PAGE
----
By Juan Barquin
By Amy Nicholson
By Alan Scherstuhl
By Travis Cohen
By Juan Barquin
By Stephanie Zacharek
By Amy Nicholson
By Juan Barquin
In The Devil's Own Brad Pitt plays Frankie McGuire, an Irish Republican Army gunman with 24 kills to his credit -- 13 British soldiers and 11 police officers. After a bloody firefight in Belfast, he escapes to New York, where, helped by a pro-IRA judge (George Hearn), he is placed in the home of a veteran New York cop, Tom O'Meara (Harrison Ford), who knows nothing of his background. Using the alias Rory Devaney, Frankie intends to secure a cache of Stinger missiles from an arms-dealing saloonkeeper (Treat Williams) and sail them across the ocean to Ireland.
Do you need to be told that things go awry? More than halfway through the movie Rory, in fatalistic tones, tells Tom that what we're witnessing is "not an American story, it's an Irish story." Actually it's a Hollywood story. As a boy Rory witnessed his father being gunned down by British soldiers at the dinner table -- it's the film's opening scene -- and Tom represents the father he lost. They bond, they do guy things like shoot pool, and Tom's pretty wife (Margaret Colin) and three daughters make him feel like family.
But Rory is an IRA soldier with 24 notches, and Tom is a do-gooder cop who has fired his gun 4 times in 23 years -- and never killed anybody. Clearly a reckoning is in the works.
We're cued to tick off the ironies. Rory and Tom are both men of strong principle who find themselves in moral opposition. One professes to use violence to achieve peace; the other is a peace officer who avoids violence. Given different circumstances, these two could easily swap positions. Both carry the blood of the Irish, don'tcha know? When they're together, you expect to hear pennywhistles. (Actually, I think we do hear pennywhistles.)
I suppose we should be thankful The Devil's Own isn't even more schematic. Instead of being Irish American, Tom could have been English, turning the movie into a paean for brotherhood. It sort of is anyway. Director Alan Pakula and his screenwriters (David Aaron Cohen, Vincent Patrick, and Kevin Jarre) are careful not to let things get too "political." They don't make a case for Rory's terrorism except as a kind of roundabout retribution for the murder of his father. We also get no particular sense of Tom's politics, except that he's a humane kind of guy. In the movie's most implausible sequence, Tom and his quick-draw partner Eddie (Ruben Blades) run down an escaping thief in the streets only to discover that the culprit -- a grown man -- made off with some condoms because he was too embarrassed to pay for them. Tom lets him go with a fatherly warning. There's a lesson here: Practice safe sex and you won't get cuffed.
Even though The Devil's Own reportedly cost close to $100 million, it comes across as a sleek, medium-grade character study occasionally punctuated by gunfire. If this is what $100 million buys these days, can $200 million movies be very far off? I'm not arguing that the filmmakers should have inserted a scene in which the IRA blows up the Empire State Building -- though that might have livened things up. It's just that with no expensive fireworks to distract us, we're forced to confront the Rory-Tom bondathon, which is pretty dull stuff.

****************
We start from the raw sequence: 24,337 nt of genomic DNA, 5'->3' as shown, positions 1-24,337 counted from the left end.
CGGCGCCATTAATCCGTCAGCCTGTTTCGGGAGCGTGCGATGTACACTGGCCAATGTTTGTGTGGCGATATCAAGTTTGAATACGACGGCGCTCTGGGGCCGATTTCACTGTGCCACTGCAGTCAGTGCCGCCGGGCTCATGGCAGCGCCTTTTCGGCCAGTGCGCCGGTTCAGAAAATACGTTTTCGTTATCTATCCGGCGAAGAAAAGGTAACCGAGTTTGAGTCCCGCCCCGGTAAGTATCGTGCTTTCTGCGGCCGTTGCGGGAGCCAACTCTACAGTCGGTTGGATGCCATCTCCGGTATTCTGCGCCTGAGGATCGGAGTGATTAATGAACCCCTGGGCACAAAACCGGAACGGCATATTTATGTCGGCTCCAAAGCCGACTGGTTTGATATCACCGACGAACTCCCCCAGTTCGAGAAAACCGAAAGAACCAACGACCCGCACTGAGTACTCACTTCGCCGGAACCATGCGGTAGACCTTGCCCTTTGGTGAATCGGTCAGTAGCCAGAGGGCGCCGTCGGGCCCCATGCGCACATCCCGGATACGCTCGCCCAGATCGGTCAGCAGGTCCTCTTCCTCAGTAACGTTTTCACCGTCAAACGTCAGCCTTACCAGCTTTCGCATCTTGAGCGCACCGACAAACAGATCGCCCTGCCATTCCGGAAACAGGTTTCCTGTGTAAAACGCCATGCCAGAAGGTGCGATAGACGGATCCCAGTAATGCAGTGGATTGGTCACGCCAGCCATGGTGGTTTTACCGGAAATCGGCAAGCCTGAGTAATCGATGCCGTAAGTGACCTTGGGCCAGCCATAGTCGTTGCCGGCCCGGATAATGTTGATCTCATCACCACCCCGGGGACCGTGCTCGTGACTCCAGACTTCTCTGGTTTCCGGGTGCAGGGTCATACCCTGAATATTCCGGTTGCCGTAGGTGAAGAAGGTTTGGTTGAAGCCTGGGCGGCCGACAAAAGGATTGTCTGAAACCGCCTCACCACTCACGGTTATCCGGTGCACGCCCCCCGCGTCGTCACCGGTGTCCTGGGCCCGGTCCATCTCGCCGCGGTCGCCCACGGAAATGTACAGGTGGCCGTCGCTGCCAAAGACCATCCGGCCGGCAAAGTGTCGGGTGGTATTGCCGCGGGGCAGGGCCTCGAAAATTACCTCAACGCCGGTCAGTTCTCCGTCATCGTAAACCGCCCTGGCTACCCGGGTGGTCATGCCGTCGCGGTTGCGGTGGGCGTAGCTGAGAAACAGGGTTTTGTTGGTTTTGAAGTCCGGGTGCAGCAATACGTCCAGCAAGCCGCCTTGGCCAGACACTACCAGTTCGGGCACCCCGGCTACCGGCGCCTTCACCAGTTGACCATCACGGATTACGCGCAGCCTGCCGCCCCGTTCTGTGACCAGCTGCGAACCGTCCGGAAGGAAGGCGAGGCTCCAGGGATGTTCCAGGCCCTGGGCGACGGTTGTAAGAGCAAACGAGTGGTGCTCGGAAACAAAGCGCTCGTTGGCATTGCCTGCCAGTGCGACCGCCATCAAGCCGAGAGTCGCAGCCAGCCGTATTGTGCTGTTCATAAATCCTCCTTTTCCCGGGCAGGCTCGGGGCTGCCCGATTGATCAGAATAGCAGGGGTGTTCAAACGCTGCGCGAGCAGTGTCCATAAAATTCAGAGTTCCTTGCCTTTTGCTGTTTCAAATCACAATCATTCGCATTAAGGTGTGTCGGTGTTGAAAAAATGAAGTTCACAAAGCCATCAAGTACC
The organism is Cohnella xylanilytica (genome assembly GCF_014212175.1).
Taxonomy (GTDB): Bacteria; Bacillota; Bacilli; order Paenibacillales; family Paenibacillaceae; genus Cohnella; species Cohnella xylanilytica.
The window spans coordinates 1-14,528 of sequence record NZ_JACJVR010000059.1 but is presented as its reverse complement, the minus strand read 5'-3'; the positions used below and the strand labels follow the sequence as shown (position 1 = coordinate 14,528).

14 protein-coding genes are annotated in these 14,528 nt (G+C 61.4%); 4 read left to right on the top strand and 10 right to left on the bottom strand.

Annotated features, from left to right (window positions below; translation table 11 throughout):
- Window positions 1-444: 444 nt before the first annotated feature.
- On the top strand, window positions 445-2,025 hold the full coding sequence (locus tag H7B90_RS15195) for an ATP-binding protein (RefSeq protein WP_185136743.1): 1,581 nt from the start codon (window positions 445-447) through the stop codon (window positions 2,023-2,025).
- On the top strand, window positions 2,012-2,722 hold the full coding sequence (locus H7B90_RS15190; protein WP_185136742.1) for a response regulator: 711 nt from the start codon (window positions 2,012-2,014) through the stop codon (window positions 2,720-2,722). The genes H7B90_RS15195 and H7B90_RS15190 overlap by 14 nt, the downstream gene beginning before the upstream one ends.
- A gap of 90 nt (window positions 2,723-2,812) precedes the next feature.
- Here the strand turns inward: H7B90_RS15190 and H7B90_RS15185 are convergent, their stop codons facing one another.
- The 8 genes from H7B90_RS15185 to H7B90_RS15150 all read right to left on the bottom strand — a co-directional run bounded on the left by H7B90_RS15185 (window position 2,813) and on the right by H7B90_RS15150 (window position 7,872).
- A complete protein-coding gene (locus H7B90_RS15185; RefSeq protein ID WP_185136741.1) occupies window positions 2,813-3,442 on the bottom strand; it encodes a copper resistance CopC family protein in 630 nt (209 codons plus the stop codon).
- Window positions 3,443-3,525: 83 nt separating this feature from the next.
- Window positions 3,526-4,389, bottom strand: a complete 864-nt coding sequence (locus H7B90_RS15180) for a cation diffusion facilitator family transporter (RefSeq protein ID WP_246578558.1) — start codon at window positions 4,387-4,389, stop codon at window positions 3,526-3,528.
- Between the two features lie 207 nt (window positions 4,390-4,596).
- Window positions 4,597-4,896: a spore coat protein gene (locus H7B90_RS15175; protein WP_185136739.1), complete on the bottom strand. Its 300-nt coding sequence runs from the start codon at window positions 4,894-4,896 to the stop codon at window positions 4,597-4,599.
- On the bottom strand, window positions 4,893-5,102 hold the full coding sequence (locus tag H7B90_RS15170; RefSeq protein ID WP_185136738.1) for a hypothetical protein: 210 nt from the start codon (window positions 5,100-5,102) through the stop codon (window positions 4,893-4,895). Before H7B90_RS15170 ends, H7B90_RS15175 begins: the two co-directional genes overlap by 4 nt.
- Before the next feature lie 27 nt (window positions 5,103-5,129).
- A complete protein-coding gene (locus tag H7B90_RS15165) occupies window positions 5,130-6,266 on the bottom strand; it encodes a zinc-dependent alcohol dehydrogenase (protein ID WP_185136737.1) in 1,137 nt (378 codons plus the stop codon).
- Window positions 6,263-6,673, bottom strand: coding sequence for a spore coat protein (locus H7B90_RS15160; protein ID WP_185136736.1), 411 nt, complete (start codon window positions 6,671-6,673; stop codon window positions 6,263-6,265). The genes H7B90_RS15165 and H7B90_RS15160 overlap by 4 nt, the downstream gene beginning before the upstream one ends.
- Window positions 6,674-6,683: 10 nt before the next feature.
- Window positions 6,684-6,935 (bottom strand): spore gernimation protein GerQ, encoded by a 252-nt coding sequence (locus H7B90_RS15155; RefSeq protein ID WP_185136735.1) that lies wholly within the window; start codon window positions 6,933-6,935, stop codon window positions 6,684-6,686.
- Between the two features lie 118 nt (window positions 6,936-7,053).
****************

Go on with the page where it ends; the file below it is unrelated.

Did the filmmakers think that bringing Brad Pitt and Harrison Ford together would create the bonding thing all by itself? Sometimes movie stars can supply their own chemistry, but these two don't seem terribly interested in forming a partnership. Pitt isn't bad here when he's swashbuckling or acting moody; he even manages a creditable Belfast accent. But he's made to seem a full grade too tony -- when he's portside on his sailboat he has the wind-whipped glamorousness of a model for a fancy men's cologne. Introducing a new fragrance from Calvin Klein: Terrorist.
Rory doesn't match up with Tom, who seems self-absorbed with the pain of being a Good Samaritan. The role is all too form-fitting for Ford, who is clammy with resolution. Once upon a time, in a galaxy far, far away, this actor used to have a spiritedness, a drive, some humor. But for almost a decade now Ford has been making a career out of playing stalwart paragons, and he's so blandly righteous he's practically a lummox. You want to put him out of his misery (and ours).
The ambitiousness in The Devil's Own is out of proportion with its achievement. It's trying to work up a connection between the violence in Northern Ireland and the violence in our city streets; it draws a line between the violence of good cops and the violence of righteous terrorists. It's all so diagrammatic. It even saddles Tom with not one but two crises of conscience -- not only must he deal with Rory, but he gets to test his rectitude when his partner shoots a suspect in the back and he must decide whether to lie to the police commission about what happened. The Devil's Own would be better if it traveled lighter. There's too much baggage on this carousel.
The Devil's Own.
Written by David Aaron Cohen, Vincent Patrick, and Kevin Jarre; directed by Alan Pakula; with Harrison Ford, Brad Pitt, Margaret Colin, Treat Williams, and George Hearn.
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